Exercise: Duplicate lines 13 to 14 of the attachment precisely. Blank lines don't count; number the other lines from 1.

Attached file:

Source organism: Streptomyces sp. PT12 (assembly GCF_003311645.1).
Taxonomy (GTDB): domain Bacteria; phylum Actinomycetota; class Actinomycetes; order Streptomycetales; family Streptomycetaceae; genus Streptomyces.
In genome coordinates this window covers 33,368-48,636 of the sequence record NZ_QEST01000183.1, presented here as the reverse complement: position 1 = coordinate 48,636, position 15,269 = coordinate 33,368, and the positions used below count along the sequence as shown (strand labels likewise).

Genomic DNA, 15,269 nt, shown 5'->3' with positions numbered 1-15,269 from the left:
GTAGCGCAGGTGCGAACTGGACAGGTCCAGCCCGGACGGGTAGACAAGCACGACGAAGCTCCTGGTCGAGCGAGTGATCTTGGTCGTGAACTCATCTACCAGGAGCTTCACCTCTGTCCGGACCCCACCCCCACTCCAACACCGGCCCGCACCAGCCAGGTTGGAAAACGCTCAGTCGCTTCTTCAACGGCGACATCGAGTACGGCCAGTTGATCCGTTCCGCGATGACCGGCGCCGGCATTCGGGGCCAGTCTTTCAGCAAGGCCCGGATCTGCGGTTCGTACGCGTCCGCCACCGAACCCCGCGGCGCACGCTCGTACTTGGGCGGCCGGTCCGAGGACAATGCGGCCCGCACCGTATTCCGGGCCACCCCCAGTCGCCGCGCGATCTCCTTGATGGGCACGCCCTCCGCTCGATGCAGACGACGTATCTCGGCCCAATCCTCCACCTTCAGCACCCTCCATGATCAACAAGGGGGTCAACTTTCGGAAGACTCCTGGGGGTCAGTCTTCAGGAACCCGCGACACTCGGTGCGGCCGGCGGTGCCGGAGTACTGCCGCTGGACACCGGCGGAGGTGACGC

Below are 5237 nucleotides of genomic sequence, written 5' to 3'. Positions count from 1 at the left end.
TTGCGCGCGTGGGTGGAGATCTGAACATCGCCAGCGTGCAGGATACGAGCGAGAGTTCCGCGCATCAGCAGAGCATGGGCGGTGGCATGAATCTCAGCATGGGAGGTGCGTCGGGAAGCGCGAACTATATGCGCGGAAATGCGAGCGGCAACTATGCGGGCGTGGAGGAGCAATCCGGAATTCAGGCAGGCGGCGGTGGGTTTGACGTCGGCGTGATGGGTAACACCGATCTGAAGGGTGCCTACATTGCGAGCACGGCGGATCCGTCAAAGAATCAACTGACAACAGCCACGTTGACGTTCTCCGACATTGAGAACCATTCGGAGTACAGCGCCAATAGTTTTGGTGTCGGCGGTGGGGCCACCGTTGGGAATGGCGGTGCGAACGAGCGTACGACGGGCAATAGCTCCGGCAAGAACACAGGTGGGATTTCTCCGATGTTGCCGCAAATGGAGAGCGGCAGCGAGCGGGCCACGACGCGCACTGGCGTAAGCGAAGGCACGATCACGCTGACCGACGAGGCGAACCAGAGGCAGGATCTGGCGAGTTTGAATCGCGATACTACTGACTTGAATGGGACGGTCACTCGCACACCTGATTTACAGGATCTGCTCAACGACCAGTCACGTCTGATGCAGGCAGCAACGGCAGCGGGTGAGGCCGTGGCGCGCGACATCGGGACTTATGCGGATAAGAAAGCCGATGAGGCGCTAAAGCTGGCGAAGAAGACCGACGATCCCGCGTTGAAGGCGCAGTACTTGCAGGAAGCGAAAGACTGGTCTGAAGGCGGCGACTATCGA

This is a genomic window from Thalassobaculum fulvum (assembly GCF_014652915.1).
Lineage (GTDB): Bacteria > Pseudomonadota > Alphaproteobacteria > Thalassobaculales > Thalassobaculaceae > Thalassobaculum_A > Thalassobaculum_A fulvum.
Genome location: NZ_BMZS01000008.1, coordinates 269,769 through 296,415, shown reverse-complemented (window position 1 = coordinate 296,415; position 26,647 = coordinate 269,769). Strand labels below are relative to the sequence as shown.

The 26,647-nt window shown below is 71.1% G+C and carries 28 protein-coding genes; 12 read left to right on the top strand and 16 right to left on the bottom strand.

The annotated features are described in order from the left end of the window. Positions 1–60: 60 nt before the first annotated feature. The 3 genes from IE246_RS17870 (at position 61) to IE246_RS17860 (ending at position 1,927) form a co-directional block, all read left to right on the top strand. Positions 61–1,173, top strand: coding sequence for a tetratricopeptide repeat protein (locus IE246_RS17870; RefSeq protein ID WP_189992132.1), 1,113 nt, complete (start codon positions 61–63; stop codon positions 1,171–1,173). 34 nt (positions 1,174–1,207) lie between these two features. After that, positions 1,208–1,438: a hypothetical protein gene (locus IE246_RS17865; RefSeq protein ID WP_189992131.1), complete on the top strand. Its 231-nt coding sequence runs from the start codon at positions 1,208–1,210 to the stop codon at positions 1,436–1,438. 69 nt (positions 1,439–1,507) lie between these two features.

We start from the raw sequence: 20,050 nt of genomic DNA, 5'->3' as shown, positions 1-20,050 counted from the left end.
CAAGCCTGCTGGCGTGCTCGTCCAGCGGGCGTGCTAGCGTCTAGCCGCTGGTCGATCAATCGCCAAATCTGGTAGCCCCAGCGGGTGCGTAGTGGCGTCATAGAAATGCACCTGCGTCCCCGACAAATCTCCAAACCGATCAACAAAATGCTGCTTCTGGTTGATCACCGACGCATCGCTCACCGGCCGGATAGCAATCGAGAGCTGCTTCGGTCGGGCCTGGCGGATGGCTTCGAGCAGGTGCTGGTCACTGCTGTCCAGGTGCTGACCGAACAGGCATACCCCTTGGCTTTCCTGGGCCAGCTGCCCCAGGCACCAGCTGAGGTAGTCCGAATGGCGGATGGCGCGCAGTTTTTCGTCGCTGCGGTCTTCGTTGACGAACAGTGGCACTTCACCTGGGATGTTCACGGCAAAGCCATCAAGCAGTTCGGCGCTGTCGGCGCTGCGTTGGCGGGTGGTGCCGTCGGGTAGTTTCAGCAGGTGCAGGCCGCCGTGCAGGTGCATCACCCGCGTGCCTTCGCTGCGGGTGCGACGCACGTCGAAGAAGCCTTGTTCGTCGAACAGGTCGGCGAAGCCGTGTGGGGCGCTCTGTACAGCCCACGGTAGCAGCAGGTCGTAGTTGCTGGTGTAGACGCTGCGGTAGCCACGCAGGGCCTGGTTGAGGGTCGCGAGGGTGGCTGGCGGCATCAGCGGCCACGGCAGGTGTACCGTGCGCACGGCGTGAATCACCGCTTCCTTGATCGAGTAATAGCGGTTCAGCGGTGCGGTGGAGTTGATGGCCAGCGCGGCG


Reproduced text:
We start from the raw sequence: 20,050 nt of genomic DNA, 5'->3' as shown, positions 1-20,050 counted from the left end.
CAAGCCTGCTGGCGTGCTCGTCCAGCGGGCGTGCTAGCGTCTAGCCGCTGGTCGATCAATCGCCAAATCTGGTAGCCCCAGCGGGTGCGTAGTGGCGTCATAGAAATGCACCTGCGTCCCCGACAAATCTCCAAACCGATCAACAAAATGCTGCTTCTGGTTGATCACCGACGCATCGCTCACCGGCCGGATAGCAATCGAGAGCTGCTTCGGTCGGGCCTGGCGGATGGCTTCGAGCAGGTGCTGGTCACTGCTGTCCAGGTGCTGACCGAACAGGCATACCCCTTGGCTTTCCTGGGCCAGCTGCCCCAGGCACCAGCTGAGGTAGTCCGAATGGCGGATGGCGCGCAGTTTTTCGTCGCTGCGGTCTTCGTTGACGAACAGTGGCACTTCACCTGGGATGTTCACGGCAAAGCCATCAAGCAGTTCGGCGCTGTCGGCGCTGCGTTGGCGGGTGGTGCCGTCGGGTAGTTTCAGCAGGTGCAGGCCGCCGTGCAGGTGCATCACCCGCGTGCCTTCGCTGCGGGTGCGACGCACGTCGAAGAAGCCTTGTTCGTCGAACAGGTCGGCGAAGCCGTGTGGGGCGCTCTGTACAGCCCACGGTAGCAGCAGGTCGTAGTTGCTGGTGTAGACGCTGCGGTAGCCACGCAGGGCCTGGTTGAGGGTCGCGAGGGTGGCTGGCGGCATCAGCGGCCACGGCAGGTGTACCGTGCGCACGGCGTGAATCACCGCTTCCTTGATCGAGTAATAGCGGTTCAGCGGTGCGGTGGAGTTGATGGCCAGCGCGGCG